That effort should be a priority when creating the Statement of Work (SOW) documentation that defines the tasks for the service providers. More often than not, that SOW will stipulate that “all providers adhere to ITIL definitions.” Instead, says England, outsourcing customers should get much more specific about ITIL definitions in the SOW “and specify, ‘this is what we mean by incident resolution and this is how incidents will be reported.’”
Providers are amenable to adhering to client definitions if the requirements are clearly spelled out, says England. “It’s not that one approach is necessarily better than the other, it’s just that they’re different in an apples and oranges way. And effective governance absolutely requires apples to apples and oranges to oranges.”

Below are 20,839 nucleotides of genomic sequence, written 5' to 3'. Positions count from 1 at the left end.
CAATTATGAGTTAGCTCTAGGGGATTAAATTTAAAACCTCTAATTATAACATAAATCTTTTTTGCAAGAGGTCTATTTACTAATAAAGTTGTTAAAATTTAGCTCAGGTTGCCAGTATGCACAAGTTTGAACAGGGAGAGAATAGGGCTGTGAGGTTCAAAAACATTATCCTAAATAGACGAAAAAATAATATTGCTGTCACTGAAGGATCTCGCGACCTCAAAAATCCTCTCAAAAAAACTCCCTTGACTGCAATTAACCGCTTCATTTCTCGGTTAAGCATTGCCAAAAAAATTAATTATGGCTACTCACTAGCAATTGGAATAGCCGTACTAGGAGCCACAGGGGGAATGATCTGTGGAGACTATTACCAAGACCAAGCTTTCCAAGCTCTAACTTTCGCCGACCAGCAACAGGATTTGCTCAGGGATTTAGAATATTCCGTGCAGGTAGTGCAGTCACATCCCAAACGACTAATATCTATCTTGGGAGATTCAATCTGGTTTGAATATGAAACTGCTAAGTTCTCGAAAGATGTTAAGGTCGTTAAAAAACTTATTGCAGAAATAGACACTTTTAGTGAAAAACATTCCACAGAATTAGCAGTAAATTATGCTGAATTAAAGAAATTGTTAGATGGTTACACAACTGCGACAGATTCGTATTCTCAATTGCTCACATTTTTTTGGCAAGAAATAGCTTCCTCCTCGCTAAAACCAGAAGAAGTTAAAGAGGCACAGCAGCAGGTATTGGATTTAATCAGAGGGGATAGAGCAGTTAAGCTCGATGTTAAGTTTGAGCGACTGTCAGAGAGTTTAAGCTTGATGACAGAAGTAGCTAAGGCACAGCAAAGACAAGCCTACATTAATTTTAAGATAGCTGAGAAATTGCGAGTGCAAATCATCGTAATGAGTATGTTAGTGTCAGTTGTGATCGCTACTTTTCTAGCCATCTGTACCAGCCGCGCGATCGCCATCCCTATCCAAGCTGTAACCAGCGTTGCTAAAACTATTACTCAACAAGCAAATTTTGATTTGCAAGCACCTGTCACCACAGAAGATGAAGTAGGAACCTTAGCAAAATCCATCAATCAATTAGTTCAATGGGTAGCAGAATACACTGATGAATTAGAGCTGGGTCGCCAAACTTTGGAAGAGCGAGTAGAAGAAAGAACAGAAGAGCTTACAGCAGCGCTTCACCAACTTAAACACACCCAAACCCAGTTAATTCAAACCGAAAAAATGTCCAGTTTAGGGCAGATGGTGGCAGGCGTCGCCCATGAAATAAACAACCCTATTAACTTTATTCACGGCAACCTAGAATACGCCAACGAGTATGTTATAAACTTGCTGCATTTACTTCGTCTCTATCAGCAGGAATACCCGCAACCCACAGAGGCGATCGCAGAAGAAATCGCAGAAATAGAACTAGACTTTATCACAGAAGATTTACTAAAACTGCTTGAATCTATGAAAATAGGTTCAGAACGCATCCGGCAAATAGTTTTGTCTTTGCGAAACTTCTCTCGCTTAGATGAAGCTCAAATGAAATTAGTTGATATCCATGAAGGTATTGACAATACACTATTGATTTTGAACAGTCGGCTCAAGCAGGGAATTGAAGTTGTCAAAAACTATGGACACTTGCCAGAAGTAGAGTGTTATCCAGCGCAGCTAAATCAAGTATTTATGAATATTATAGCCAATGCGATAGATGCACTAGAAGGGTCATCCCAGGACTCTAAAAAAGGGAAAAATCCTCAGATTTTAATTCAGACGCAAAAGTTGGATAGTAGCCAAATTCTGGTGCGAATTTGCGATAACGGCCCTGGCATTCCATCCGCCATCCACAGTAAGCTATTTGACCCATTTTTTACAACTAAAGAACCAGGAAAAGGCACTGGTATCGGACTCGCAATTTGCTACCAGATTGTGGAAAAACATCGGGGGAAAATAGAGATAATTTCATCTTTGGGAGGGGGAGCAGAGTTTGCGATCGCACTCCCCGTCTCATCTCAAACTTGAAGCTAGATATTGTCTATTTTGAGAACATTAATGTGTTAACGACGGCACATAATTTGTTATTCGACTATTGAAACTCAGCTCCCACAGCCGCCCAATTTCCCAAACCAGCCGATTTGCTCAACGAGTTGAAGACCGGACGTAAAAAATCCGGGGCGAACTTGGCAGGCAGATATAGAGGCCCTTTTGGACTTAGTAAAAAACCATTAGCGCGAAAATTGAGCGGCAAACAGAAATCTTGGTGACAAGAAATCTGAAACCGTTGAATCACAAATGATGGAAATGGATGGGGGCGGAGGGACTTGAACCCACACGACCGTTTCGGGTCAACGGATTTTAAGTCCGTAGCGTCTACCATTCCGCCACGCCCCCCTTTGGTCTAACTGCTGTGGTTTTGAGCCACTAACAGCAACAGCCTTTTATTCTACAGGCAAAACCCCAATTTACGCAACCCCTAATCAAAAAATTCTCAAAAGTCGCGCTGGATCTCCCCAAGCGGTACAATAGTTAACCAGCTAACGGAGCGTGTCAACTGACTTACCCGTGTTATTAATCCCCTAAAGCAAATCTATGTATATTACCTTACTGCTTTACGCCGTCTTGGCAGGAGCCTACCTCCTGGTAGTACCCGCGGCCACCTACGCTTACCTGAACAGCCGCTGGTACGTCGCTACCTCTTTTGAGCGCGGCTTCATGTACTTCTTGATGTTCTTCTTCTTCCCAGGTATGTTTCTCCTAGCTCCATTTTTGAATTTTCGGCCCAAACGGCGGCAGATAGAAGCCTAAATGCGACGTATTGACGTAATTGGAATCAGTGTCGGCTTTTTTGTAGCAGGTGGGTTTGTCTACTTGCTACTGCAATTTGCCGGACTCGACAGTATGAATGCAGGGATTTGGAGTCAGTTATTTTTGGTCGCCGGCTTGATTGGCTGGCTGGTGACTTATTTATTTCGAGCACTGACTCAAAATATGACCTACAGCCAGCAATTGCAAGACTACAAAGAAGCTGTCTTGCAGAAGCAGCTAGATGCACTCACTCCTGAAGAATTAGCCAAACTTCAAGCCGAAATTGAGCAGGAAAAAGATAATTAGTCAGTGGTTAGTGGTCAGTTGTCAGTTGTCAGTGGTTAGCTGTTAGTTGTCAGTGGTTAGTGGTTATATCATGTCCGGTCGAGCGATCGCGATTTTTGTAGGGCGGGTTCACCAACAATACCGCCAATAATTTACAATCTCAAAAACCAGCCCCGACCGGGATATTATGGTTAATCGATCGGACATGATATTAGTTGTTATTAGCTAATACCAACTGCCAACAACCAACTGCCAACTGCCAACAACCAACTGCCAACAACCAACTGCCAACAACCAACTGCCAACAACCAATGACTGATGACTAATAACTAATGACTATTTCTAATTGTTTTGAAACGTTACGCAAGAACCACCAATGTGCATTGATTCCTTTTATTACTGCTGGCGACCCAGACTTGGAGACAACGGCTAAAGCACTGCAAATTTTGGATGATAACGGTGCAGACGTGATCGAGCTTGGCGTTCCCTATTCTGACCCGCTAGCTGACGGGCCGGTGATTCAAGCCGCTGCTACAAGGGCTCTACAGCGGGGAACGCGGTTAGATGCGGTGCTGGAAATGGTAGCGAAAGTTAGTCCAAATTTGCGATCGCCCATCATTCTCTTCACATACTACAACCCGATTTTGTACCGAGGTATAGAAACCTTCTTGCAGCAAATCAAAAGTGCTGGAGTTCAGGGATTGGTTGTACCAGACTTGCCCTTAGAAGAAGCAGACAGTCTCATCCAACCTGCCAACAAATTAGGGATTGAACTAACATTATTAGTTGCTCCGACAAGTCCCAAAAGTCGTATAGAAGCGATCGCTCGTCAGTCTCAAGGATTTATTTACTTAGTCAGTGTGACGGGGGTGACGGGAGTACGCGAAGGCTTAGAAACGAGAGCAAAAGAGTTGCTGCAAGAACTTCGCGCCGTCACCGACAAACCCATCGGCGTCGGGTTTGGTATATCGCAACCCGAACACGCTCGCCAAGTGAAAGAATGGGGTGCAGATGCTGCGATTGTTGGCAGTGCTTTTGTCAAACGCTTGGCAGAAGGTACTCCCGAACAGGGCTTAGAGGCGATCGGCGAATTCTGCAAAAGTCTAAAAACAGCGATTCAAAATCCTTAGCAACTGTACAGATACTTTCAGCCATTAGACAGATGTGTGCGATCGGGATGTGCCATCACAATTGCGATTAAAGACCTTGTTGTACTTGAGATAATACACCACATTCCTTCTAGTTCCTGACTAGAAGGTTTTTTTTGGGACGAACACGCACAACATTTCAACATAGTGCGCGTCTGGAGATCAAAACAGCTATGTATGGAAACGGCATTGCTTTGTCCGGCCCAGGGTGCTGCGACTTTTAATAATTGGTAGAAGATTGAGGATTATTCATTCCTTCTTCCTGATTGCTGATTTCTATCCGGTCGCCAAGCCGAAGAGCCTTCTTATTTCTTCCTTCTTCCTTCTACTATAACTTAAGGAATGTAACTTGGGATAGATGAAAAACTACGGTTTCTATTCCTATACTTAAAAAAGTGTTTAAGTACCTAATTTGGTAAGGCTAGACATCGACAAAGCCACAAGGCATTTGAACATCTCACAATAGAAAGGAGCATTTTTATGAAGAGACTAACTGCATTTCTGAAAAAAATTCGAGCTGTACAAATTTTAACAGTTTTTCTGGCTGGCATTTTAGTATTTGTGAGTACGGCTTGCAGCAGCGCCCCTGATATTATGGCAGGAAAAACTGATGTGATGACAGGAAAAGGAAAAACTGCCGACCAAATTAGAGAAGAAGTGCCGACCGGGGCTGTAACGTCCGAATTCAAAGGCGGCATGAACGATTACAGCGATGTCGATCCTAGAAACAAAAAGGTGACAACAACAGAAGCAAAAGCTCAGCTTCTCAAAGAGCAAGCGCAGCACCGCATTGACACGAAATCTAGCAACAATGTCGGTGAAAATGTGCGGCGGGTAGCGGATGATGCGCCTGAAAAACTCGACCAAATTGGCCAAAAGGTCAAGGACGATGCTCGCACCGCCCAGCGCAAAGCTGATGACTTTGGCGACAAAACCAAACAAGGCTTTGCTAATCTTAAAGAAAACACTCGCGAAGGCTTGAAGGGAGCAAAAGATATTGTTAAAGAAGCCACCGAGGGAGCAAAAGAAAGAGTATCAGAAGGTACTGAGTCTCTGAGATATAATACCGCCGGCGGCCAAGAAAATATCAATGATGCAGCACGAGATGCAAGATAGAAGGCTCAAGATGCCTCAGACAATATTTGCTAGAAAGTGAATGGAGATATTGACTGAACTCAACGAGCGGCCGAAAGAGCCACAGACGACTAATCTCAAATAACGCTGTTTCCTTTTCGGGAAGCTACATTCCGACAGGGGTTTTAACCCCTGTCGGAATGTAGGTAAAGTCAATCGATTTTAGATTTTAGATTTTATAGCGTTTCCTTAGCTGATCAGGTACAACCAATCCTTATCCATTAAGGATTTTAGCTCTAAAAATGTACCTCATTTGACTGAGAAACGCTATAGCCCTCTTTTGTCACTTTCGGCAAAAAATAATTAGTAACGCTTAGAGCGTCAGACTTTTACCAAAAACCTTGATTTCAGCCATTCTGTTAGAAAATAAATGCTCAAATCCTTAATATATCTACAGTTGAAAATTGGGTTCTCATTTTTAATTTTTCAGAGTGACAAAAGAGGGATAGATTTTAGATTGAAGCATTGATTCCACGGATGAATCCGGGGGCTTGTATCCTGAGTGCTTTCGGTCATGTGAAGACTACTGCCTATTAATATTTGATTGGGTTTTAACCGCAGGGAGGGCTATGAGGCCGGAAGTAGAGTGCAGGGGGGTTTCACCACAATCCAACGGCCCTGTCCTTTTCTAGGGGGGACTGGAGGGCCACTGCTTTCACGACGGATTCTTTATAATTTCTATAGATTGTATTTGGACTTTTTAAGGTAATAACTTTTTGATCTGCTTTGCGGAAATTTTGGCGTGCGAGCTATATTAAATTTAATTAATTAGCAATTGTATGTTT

Without any client direction, for example, Provider A might consider an incident closed when the technician reports the incident resolved. Provider B, meanwhile, may call the incident closed when the user who reported the incident indicates that it’s resolved. That seemingly slight difference had a significant impact on the performance metric of incident resolution time.
Provider A’s definition of resolution time results in a much shorter resolution time than Provider B’s approach, because it doesn’t account for the time it takes the end user to send an email to close the incident. At the same time, Provider A’s approach doesn’t account for situations where the technician closes the incident, but the user is still having a problem. To prevent that issue, the client could specify in the SOW that an incident is reported closed only once the user signs off on it. That results in consistent and clean data that will give the client and provider metrics upon which to base performance improvement efforts.